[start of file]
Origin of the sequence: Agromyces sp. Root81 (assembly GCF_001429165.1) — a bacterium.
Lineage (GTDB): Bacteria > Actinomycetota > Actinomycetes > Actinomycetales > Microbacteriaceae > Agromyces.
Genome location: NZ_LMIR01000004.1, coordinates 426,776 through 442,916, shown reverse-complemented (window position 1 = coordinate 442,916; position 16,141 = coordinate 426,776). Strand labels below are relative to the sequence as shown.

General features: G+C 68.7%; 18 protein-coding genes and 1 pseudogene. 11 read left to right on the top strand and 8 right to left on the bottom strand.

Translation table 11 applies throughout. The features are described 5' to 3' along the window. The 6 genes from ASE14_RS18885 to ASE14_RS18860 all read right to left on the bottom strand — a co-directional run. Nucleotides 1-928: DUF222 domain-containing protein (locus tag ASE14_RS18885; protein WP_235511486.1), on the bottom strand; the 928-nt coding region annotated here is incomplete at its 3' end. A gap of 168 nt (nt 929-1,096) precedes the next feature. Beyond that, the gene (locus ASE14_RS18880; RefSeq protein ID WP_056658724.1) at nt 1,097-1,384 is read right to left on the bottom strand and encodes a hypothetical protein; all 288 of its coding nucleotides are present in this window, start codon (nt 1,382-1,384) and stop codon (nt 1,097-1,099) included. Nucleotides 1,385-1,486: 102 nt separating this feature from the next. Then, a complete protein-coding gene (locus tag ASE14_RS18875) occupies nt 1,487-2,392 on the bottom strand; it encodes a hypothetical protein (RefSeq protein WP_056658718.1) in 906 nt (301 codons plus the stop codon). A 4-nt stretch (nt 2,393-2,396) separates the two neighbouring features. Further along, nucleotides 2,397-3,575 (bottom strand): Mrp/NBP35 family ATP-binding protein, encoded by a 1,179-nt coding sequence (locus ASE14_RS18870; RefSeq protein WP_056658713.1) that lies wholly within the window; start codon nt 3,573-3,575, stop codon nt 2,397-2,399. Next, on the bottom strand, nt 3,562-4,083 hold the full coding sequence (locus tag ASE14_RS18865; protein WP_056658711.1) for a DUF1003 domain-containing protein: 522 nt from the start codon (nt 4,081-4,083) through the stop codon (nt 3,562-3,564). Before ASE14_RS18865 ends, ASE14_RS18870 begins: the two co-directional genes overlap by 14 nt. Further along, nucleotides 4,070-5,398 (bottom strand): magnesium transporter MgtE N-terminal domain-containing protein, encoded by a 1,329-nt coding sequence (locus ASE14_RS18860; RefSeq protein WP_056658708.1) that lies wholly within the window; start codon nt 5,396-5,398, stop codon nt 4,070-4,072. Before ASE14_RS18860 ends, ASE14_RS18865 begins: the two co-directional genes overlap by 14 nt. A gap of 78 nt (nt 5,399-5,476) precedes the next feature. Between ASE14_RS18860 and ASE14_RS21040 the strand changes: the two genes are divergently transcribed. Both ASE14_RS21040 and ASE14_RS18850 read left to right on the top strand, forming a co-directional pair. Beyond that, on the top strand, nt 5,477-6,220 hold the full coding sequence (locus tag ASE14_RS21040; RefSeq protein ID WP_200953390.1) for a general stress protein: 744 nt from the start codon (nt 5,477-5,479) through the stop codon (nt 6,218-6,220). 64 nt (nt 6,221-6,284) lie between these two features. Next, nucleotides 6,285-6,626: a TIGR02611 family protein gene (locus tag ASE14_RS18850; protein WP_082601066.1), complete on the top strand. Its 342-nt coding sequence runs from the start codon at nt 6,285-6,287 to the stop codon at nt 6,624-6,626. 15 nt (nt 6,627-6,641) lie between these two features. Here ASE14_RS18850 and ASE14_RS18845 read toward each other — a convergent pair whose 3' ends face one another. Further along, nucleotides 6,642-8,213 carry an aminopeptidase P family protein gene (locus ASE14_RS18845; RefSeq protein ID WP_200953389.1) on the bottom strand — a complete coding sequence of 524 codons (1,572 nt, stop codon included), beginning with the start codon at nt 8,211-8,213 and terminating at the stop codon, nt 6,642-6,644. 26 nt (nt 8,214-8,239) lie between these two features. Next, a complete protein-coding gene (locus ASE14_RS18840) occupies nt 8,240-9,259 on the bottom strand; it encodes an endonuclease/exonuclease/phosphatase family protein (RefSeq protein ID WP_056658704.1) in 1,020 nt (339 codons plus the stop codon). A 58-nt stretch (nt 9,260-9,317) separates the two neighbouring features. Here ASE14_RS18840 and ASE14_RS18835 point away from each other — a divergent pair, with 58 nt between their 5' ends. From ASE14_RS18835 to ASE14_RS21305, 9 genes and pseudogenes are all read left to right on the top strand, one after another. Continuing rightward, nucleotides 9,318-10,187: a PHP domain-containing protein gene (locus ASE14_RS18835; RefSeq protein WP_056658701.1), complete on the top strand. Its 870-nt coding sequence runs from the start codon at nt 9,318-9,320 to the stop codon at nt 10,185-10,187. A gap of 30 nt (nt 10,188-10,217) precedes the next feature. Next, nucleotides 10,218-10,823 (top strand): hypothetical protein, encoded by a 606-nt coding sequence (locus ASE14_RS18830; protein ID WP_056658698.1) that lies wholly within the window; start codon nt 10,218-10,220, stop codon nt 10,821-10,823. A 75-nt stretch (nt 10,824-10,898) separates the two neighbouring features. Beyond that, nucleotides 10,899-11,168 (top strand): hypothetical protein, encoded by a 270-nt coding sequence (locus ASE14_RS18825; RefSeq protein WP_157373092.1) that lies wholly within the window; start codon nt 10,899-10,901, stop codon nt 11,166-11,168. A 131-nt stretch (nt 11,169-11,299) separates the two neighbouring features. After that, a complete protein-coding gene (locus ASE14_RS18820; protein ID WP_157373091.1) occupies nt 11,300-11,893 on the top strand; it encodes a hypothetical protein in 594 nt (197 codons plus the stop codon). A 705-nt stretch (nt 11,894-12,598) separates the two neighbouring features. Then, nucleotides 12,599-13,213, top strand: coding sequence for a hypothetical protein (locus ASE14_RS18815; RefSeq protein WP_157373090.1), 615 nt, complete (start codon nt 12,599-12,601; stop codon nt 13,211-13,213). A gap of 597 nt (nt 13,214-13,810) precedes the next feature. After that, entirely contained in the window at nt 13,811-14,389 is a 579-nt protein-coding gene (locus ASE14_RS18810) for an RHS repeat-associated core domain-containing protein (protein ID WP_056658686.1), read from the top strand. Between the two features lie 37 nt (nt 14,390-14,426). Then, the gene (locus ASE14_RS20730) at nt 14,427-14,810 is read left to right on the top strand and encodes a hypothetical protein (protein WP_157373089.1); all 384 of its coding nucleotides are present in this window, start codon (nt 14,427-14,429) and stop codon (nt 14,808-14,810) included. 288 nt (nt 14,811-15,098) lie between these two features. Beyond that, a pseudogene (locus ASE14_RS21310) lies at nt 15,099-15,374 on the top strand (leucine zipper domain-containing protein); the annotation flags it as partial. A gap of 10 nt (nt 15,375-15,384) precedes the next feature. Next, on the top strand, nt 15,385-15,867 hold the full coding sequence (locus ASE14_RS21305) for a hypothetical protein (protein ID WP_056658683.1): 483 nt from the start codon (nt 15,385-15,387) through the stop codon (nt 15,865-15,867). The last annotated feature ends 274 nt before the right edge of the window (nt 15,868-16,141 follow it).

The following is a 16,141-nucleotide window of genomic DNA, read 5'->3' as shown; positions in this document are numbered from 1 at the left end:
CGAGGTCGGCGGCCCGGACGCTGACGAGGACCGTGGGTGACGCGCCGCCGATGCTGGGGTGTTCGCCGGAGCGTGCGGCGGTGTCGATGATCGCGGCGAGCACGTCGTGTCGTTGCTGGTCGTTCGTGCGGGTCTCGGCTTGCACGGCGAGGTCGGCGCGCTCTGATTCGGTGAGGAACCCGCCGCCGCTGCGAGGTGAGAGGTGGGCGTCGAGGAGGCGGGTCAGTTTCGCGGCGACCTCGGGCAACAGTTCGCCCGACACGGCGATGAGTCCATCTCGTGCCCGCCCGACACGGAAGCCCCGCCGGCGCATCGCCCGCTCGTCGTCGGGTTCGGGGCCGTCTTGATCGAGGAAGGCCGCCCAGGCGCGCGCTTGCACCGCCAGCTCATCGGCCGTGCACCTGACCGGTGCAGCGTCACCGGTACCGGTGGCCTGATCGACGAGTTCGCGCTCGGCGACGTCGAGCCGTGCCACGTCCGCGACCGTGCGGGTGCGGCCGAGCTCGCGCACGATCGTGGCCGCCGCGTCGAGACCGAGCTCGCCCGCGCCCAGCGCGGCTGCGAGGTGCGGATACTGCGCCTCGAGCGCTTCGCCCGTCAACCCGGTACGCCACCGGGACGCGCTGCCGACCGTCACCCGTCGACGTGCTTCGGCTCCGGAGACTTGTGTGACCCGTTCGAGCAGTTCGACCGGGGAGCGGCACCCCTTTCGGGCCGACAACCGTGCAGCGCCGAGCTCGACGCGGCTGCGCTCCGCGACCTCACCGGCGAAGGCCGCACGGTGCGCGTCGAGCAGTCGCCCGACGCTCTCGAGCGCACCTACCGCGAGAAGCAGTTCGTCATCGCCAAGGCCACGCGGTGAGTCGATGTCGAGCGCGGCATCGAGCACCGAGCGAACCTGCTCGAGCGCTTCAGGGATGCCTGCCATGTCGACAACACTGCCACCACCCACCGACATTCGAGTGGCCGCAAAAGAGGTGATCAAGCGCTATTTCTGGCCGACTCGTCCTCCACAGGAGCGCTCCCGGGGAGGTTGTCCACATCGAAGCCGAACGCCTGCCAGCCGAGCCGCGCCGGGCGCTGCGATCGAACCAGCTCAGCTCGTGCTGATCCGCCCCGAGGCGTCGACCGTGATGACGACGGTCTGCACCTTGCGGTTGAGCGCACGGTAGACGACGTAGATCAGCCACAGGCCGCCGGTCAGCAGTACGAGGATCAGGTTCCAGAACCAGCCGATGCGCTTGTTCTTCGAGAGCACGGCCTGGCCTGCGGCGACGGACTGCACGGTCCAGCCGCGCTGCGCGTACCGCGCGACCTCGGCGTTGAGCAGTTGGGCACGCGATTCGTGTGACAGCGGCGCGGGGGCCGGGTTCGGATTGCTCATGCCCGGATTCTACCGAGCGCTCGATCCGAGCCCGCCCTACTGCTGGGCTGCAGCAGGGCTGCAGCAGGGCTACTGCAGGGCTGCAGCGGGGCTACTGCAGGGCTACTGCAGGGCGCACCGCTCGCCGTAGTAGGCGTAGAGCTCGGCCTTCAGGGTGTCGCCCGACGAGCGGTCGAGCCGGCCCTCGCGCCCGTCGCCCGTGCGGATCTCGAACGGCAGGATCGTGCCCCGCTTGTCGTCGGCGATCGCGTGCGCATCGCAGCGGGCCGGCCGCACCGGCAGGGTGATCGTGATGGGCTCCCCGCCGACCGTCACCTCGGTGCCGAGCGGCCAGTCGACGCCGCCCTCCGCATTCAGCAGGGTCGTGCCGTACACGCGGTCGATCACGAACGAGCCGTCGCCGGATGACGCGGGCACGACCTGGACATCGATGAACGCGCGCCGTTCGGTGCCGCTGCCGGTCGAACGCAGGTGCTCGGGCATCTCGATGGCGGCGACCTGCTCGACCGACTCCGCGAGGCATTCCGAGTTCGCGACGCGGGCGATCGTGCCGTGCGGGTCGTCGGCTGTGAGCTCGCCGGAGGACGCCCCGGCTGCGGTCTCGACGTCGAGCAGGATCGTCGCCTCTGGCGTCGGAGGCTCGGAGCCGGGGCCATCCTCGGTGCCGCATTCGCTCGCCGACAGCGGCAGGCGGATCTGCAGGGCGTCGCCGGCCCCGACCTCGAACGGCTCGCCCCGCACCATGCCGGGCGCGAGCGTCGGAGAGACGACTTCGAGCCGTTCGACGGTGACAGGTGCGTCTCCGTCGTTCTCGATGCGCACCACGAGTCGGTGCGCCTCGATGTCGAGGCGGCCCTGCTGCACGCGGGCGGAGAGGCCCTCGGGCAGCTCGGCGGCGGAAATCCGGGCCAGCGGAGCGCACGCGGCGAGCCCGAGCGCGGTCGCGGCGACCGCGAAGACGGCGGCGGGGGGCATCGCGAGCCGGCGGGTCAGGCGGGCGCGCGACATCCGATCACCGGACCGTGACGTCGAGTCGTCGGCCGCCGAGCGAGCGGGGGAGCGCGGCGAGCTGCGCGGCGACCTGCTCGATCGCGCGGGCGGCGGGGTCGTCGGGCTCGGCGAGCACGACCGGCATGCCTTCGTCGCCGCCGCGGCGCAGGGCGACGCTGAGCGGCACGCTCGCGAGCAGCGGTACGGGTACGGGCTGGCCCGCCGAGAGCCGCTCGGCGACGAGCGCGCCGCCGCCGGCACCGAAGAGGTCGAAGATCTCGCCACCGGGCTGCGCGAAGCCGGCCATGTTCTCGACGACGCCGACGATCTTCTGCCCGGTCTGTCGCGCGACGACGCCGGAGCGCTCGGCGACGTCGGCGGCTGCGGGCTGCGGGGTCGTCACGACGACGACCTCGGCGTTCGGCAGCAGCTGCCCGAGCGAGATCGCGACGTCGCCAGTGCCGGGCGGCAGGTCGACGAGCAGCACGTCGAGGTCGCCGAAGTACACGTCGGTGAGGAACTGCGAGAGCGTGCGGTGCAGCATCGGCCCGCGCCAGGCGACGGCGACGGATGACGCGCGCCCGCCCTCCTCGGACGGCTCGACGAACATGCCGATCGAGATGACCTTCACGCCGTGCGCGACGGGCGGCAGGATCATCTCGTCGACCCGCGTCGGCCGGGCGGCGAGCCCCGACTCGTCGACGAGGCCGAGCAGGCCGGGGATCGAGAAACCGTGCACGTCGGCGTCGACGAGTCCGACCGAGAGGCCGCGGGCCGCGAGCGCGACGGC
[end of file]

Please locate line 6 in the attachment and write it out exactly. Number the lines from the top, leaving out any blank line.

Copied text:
The following is a 16,141-nucleotide window of genomic DNA, read 5'->3' as shown; positions in this document are numbered from 1 at the left end: